By Alex Smith, managing director of The Story
“Everyone needs to eat, so we’ll be fine” – words we have often repeated to comfort ourselves in the dark moments of this year’s crisis while running our small food and drink agency.
In part, that’s been true – so far, our clients including Sipsmith gin and Tony’s Chocolonely have kept products moving swiftly off the shelves to offer a much-needed pick me up. But the climate is tough and we don’t expect the sector to snap back to anywhere near ‘normal’ next year. Nor do we want it to.
There’s uncertainty and economic instability on the horizon. But this won’t stop the best of the sector opening up to new possibilities, stoking its creative fires and coming up with delicious solutions to the problems generated by our current situation.
We’ve spent lots of time talking to influencers, journalists, suppliers, wholesalers and clients. Here are some quick thoughts about how 2021 could play out on your plate – and how brands can jump right in.
Brands like anti-slavery campaigners Tony’s Chocolonely have seen record sales during the pandemic despite their above average price point. Yes – the chocolate is ridiculously tasty, but shoppers, shaken into a state of greater social awareness by this year’s crisis, are still keen to buy better.
Brands with real clarity on why they exist will gain and keep their listings.
The new luxury
We expect the definition of ‘luxury’ food shopping to change forever. With tightened belts, shoppers who may have invested short term in the odd premium item will be calling into question whether they really need it. A frivolous £30 treat purchase might now be downgraded to £10 – or deleted.
There is an opportunity here for brands to build something around more than just taste to get them over the line – creating an experience and making spend meaningful.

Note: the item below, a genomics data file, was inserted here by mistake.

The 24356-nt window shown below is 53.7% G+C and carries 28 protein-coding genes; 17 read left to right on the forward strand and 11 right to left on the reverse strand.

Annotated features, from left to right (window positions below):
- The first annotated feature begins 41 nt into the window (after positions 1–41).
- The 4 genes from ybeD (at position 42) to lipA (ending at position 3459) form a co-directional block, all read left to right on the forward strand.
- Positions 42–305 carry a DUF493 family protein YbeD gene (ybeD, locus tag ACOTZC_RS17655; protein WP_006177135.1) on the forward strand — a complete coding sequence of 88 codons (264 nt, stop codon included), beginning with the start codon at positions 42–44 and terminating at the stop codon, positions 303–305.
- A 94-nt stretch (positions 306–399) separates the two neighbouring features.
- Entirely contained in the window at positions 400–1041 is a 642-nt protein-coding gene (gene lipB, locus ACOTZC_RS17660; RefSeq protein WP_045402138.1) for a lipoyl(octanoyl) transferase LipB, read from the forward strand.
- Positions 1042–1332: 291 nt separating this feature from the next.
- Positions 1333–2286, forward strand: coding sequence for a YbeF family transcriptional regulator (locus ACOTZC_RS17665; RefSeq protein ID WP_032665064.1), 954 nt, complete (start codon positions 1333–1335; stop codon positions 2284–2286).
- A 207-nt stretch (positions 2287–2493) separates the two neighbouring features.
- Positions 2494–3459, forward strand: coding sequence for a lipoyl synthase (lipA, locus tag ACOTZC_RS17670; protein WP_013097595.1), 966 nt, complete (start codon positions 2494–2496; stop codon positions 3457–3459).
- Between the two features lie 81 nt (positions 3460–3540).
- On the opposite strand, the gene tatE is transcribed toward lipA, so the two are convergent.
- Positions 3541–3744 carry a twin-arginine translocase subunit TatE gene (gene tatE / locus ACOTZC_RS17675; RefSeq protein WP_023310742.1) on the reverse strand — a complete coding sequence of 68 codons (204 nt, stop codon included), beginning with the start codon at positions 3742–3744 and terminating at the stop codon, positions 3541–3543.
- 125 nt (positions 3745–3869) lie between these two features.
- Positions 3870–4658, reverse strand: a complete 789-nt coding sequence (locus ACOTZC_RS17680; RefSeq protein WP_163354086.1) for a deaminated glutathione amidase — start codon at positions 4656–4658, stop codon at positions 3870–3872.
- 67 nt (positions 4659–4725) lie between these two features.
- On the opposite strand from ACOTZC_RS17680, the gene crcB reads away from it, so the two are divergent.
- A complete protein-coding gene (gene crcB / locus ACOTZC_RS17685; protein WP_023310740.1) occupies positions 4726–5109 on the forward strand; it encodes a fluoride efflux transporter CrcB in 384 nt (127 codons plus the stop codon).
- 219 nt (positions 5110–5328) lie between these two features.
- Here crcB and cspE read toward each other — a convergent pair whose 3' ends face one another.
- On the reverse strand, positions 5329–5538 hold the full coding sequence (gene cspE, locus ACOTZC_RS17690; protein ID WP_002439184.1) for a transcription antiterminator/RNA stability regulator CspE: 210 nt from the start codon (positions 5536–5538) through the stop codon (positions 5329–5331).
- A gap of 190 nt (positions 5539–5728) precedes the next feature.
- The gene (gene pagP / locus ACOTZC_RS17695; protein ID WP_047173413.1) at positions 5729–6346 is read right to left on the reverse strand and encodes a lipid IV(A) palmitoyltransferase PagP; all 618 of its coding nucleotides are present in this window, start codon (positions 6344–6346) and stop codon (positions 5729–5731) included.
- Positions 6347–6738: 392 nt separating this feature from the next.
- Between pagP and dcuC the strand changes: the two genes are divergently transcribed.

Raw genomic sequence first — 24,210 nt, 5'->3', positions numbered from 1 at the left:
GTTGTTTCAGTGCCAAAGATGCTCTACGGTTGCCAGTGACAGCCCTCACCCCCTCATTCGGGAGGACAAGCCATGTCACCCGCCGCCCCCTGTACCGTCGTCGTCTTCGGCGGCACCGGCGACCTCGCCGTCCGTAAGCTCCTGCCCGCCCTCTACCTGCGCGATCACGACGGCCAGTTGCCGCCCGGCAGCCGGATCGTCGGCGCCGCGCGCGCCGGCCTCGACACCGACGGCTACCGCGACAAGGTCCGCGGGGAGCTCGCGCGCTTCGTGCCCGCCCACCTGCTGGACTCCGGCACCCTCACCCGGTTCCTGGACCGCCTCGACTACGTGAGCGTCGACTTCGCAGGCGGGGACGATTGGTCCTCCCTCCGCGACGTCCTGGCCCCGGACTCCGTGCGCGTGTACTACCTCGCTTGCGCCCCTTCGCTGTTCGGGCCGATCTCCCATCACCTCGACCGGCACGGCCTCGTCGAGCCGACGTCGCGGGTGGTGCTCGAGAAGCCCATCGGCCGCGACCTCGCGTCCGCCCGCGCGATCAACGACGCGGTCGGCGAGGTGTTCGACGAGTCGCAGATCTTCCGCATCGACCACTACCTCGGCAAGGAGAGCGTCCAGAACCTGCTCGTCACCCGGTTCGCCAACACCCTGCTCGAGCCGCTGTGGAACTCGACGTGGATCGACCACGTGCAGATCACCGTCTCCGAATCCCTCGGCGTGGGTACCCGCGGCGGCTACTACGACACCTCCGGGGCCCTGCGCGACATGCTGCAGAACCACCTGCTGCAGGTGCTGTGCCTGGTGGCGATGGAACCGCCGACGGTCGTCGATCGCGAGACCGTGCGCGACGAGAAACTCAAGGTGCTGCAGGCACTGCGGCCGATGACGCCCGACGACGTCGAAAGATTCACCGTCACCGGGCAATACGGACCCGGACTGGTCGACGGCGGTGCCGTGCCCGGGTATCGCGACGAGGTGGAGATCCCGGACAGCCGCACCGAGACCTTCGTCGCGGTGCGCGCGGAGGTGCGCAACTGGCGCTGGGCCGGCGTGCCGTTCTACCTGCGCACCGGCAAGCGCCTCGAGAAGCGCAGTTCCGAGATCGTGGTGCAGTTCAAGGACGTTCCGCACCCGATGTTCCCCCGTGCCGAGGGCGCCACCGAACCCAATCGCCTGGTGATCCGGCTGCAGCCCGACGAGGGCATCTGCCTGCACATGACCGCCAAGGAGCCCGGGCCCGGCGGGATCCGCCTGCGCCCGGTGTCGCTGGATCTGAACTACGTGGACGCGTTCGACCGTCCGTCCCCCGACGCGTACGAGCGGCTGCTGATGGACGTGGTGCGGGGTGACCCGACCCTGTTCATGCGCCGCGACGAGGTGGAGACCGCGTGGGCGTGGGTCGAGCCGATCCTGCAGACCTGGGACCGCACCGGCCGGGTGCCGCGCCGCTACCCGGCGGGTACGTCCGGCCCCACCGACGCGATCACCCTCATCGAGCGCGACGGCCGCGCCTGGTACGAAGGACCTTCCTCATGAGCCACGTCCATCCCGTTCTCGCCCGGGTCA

Nutrition as a luxury or a necessity
It goes without saying that health has shot even higher up the agenda. We should expect to see many new health products enter the market. This area will reflect the biggest disparity between rich and poor.
The affluent ‘worried well’ will spend heavy on new products and products that promise prevention. Meanwhile many blighted by food poverty will be struggling to buy better quality produce and making it last longer.
The basic stuff like cooking at home is an area for homeware and retailers to continue to explore at all levels. People still want good digital content to help them eat better.
Eating out – yours or mine
It is one thing to see people rushing out to eat while social restrictions are in place but the issue of whether dining out will bounce back in 2021 will be more complicated than that.
Top end restaurants creating dishes you’d never replicate at home will be packed with the fortunate few craving the white tablecloth experience. Sub £10 street food will also thrive as a low-risk, high-impact treat.
But the restaurants in between, where we so quickly and thoughtlessly flocked before the pandemic, will struggle to cut through with a mass market brand position.
The time is now for those brands to embrace creative collaborations and emerging new talent with kitchen takeovers and pop ups.
While seven days a week of scratch cooking may not stick for good, FMCG brands and home delivery services will benefit from us eating at each other’s houses more frequently. Perhaps we will prepare some foods from scratch but will be open to cheating at other times.
So who wins at food and drink? Those who don’t want ‘normal’
The reality is that many food and drink brands will see just getting back onto an even keel and keeping the lights on as a win in 2021.
But uncertainty and adversity present enormous opportunities for challenger brands who demonstrate purpose, agility and original thinking. Those brands that see nothing as ‘set’ and every day as an opportunity to pivot and roll with constant change will be the ones that respond best to the market needs.
These are the ones to watch and the ones we get out of bed to work with. Here’s to a better tasting 2021 on all fronts.